Cowboys & Aliens DVD REVIEW

How the West was blown

Daniel Craig as alien-zapping outlaw Jake Lonergan.

Daniel Craig pays Universal exec Ron Meyer a little visit.


Release Date: 26 December 2011
2011 | 12 | 130 minutes | £19.99 (DVD)/£27.99 (triple-play Blu-ray)
Distributor: Paramount Home Entertainment
Director: Jon Favreau
Cast: Harrison Ford, Daniel Craig, Olivia Wilde

It doesn’t matter whether you’re making a film, writing a novel or starting a business, titles are important. For example, Incest And Patricide In Space sounds like a pretty ropey proposition, but Star Wars? That’s a winner. With that in mind, let’s consider the implications of a title like Cowboys & Aliens for a second.

In the context of the recent glut of genre mash-up movies that have sprung up all over the place like a particularly virulent strain of herpes, it’s one of the better ones. It’s outrageous, especially for a huge Hollywood blockbuster, goofy and intriguing. Plus, it sounds like a whole lot of fun. In the wake of the magnificent True Grit, cowboys are once more the cool and compelling tough guys of Hollywood legend, and aliens – well, we all love aliens. They’re from space. We can conclude then, that Cowboys & Aliens is a splendid title.

Unfortunately, it’s a godawful film. Waking up in the middle of the brush alone, injured and with an unbreakable metal bracelet strapped to his wrist, a nameless amnesiac (Daniel Craig) makes his way to the small town of Absolution, where his wounds are patched up by the local preacher (Clancy Brown). Making an enemy of local rich boy Percy (Paul Dano) and recognised by the sheriff (Keith Carradine) as notorious outlaw Jake Lonergan, he’s apprehended by mystery lady Ella (Olivia Wilde) and arrested. Percy’s father, well-heeled civil war veteran Colonel Woodrow Dolarhyde (Harrison Ford), returns to town and also recognises Lonergan as the thief who recently robbed him. Before he can take him, alien fighters appear out of the sky, bombarding the town and kidnapping various locals, including Percy and the wife of local barkeep Doc (Sam Rockwell). When the mysterious bracelet turns out to be a futuristic weapon and Lonergan downs an alien craft, he and Dolarhyde put together a posse to track down their kin.

Reading that, you’re probably thinking Cowboys & Aliens is essentially Han Solo and James Bond dressed as cowboys and shooting at aliens, but neither Ford nor Craig can do anything about the inherent problems with the movie. The first third attempts to create a rich and detailed frontier town, but misses the mark by several miles. The Wild West created here is a cliché-riddled shell, populated with stock characters who spout hackneyed and uninspired dialogue. The characterisation is half-arsed at best, making it impossible to care about the kidnapped townsfolk or the cardboard cut-outs who are chasing them. It’s horrible, turgid viewing, made worse by the frustrating fact that the cast is packed with genuine talent. It’s like watching a master chef being forced to serve up a Big Mac and smile while he does it. It shouldn’t be allowed.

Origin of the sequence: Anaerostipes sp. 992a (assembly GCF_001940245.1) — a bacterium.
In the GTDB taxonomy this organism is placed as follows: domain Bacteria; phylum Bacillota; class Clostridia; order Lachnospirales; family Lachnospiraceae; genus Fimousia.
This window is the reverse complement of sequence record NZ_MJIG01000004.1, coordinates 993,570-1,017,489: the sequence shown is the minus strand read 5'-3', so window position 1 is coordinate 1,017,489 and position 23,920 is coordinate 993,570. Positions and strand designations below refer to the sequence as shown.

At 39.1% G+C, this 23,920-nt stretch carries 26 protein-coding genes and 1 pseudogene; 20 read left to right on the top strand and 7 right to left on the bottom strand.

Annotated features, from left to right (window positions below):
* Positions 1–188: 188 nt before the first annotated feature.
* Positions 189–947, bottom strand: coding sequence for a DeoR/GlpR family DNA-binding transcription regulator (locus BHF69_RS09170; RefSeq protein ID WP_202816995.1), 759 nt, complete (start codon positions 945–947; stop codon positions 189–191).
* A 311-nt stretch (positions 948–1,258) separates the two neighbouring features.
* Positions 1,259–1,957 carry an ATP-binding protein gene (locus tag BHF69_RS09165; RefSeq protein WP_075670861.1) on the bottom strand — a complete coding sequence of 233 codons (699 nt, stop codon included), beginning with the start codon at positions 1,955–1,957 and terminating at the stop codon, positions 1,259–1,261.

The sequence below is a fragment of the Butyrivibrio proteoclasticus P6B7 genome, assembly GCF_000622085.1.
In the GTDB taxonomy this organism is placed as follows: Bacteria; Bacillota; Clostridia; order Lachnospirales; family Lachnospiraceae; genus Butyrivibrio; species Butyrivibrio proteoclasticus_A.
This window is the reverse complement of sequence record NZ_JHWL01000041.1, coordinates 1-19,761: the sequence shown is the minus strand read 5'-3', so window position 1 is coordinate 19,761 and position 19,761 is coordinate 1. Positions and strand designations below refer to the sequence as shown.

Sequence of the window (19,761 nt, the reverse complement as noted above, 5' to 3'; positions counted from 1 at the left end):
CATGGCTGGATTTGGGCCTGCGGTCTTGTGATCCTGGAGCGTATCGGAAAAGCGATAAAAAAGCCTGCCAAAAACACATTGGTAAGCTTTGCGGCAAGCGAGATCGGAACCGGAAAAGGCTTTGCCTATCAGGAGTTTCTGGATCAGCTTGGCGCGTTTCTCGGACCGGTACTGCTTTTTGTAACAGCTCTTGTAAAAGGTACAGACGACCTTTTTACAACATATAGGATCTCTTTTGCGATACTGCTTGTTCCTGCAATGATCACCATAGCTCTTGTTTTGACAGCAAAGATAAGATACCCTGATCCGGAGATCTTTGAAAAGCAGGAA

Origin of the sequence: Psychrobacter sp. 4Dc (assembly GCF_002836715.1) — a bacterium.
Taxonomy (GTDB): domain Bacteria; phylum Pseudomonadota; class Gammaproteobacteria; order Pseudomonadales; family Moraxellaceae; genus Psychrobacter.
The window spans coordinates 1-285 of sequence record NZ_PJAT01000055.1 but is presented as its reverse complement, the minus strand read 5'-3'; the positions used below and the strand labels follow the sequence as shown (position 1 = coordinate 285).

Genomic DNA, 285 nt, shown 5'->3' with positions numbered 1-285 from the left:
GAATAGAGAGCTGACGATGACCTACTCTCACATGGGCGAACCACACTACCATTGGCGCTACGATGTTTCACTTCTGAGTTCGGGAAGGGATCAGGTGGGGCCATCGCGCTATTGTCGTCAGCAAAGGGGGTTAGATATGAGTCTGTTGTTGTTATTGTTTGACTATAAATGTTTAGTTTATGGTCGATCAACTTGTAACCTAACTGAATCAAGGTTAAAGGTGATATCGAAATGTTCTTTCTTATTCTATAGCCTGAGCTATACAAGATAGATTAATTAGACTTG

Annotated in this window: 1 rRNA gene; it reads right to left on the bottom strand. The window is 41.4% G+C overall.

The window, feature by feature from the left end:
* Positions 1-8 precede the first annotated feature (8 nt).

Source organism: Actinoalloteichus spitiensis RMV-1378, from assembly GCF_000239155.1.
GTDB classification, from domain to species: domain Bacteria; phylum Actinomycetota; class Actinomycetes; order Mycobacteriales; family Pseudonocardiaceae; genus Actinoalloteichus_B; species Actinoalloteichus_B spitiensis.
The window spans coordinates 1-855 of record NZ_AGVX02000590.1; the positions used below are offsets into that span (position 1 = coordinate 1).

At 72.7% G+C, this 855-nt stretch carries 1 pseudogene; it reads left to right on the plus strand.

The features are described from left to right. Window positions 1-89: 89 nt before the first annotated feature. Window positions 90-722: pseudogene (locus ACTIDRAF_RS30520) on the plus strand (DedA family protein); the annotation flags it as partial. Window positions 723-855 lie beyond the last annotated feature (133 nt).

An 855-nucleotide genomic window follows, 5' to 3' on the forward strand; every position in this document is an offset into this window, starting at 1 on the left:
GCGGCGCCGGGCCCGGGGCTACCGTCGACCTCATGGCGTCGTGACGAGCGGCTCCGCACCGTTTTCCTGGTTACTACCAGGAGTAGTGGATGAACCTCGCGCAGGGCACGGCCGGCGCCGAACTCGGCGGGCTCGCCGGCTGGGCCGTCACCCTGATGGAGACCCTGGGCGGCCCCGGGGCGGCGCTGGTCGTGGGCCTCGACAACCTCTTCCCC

The cowboys, then, are a busted flush. Unfortunately, the aliens fare little better. Generic space beasties given the scantest of motivations, they’re bigger, faster, stronger and vastly more developed that our rootin’ tootin’ cowpokes, and yet in the end are simply six-shooter fodder. Far and away the most interesting thing they have going for them are their creepy chest-hands, but that’s about it. Most first-person shooters have more interesting alien antagonists than Cowboys & Aliens; we know nothing of their race, their culture, their motivations (apart from a gold-mining fetish) or their plans. And for such an advanced bunch, they’re beyond stupid, allowing a single human armed with one of their weapons (taken from a ship presumably stuffed with the things) to rip them apart.

The single biggest failing of Cowboys & Aliens is that it takes an excellent premise full of potential, and makes it dull. While both the action and the effects are dealt with efficiently, for the most part they’re like watching somebody else play a computer game, boring cut-scenes included. Jon Favreau somehow filmed a movie utterly devoid of the sort of zippy wit that made Iron Man so brilliant, and the whole thing is played so achingly straight that any sense of fun and adventure is drained from it. Ford gives a solid performance, as does Craig – who struggles manfully on, even though his hat makes him look a bit like a butch leprechaun – but even their combined star power can’t put things right. It’s no wonder that even the president of Universal disowned it. It should have been beautiful, but instead of racing through the stratosphere, Cowboys & Aliens barely makes it off the ground.

Extras:

The single-disc DVD (rated) includes two featurettes – “Finding The Story” and “The Scope Of The Spectacle” – and a Jon Favreau audio commentary. The triple-play, two-disc Blu-ray edition has all of the above, as well as interviews with Daniel Craig, Harrison Ford, Olivia Wilde, Steven Spielberg, Brian Grazer, Ron Howard, Alex Kurtzman and Damon Lindelof. Three extra featurettes, “A Call To Action”, “The Folks Of Absolution” and “Outer-Space Icon”, complete the package.

Rob Power

For an alternate take, read our theatrical review of Cowboys & Aliens.

Read more of our DVD reviews.